Mitcham almost lost his chance at a medal before he even had a shot at one: He quit the sport after burning out two years ago. A trampolinist as a child, he started diving at 11, after he was spotted by a coach as he was playing on a board in the Brisbane suburbs where he grew up. By the time he was 16, the rigors of training had made his body a wreck: He had a stress fracture on his lower back and 13 ganglion cysts -- a kind of joint and tendon swelling--in his right and left wrists. By his senior year of high school those health issues -- combined with a heavy academic load, a hectic competition schedule, and daily 5 a.m. workouts -- overwhelmed him.

"I had too much on my plate," he says. "Going to the Olympics was always a dream of mine, even winning a medal, but at the time my personal needs far outweighed the desire."

So he took six months off, catching up with friends, hitting the bars, doing everything he couldn't do as an aspiring Olympian. He also met Lachlan (about whom he's tight-lipped for the sake of his privacy). But it didn't take long before his desire to compete returned, so at the beginning of 2007 the couple moved to Sydney and Mitcham resumed his diving training, this time at the renowned institute.

Today, Mitcham credits that break with getting him as far as he's come: "I'm glad I took the time out, because if I hadn't, I wouldn't be in this position now. I recovered physically, emotionally, and mentally--and I had a lot of fun." But he's been so focused on Beijing since then that he hasn't been out with friends for more than a year and a half. And now that he's won his ticket to China, he'll be cheered poolside by Lachlan, courtesy of a $5,000 travel grant from Johnson & Johnson's Athlete Family Support Program (no, there wasn't an outcry, as you might expect in the States). His mom may be there too, thanks to some Sydney gay men and lesbians who offered to cover her expenses. "I'm very proud to be part of the gay community," he says.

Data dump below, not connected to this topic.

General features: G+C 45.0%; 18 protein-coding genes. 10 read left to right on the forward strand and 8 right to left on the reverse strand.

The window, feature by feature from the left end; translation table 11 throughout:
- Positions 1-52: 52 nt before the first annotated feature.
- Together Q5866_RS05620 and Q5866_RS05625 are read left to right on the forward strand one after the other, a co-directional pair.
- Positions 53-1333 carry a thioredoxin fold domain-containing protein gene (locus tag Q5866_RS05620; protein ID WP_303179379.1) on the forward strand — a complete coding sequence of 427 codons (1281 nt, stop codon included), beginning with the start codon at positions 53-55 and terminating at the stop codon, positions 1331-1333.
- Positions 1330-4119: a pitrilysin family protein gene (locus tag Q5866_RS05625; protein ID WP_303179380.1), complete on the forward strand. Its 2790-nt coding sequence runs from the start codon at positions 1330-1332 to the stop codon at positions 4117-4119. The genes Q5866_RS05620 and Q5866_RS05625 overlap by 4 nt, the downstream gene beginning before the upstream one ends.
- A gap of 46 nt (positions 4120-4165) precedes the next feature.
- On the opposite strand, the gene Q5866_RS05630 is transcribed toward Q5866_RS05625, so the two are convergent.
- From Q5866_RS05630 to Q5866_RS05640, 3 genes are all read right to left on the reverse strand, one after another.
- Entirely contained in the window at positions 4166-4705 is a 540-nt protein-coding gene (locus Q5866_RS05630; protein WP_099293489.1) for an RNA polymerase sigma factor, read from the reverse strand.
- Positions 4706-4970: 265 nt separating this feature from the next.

As it is for any gay diver, the Greg Louganis comparison looms large. But Mitcham doesn't exactly spend much time thinking about his predecessor, one of diving's great champions with back-to-back double gold medals at the 1984 and 1988 Olympics. "We're both gay divers," he says, but "that's about the only similarity -- two things we share out of thousands of millions of qualities and character traits."

Louganis doesn't make too much of their similarities either: "He's a great kid and a great athlete. It shows we've come a long way," he says. "There are more positive images out there for young gay kids, so it's very important." But does he see himself in Mitcham? And could those traits help him win the gold? "I leave that to you all, because you're always wanting to make comparisons and judge."

Arguably, Mitcham is more famous heading into his first Olympics than Louganis was back in '84 -- coming out, intentional or not, has been a great career move. "There were maybe a dozen Americans who had heard of Matthew Mitcham before," says Cyd Zeigler Jr. of "I bet you can't name an American diver, and yet people know who he is -- even though he's Australian." And people are definitely pulling for him, Zeigler adds: "Just like Jesse Owens was a great hope for black athletes, Mitcham is for gay athletes."

But guess what? Divers don't reach their peak until their mid 20s, when their bodies are fully mature and they're strong both physically and mentally. So no matter how he does in Beijing, chances are good that Mitcham will compete again in London in 2012, when he'll be only 24. He may even try for 2016. "Twenty-eight is going to be hard," he says, "but if I'm still in it, and I'm good enough to make the team, then that would be cool." He's likely at only the beginning of a glorious career.

Back at the pool, with the interview over, Mitcham is comparing thigh muscles with a much bulkier teammate, then asking another if the spray-on tan missed a spot on his back. Relaxed, smiling, occasionally chirpy, he's quite charming in person -- and it's clear that he knows it.

But once practice begins, his competition face comes on, all determination and commitment. The gay kid barely out of his teens breaks out from time to time, flashing a toothy grin when he catches someone's eye or sticking his tongue -- and his tongue piercing -- out on request. But Mitcham is an elite athlete with a job to do now. If he wants to win the gold, he has to work hard.

"The passion is diving, but the goal is winning," he says. "It's not mine to lose, but hopefully it's mine to win."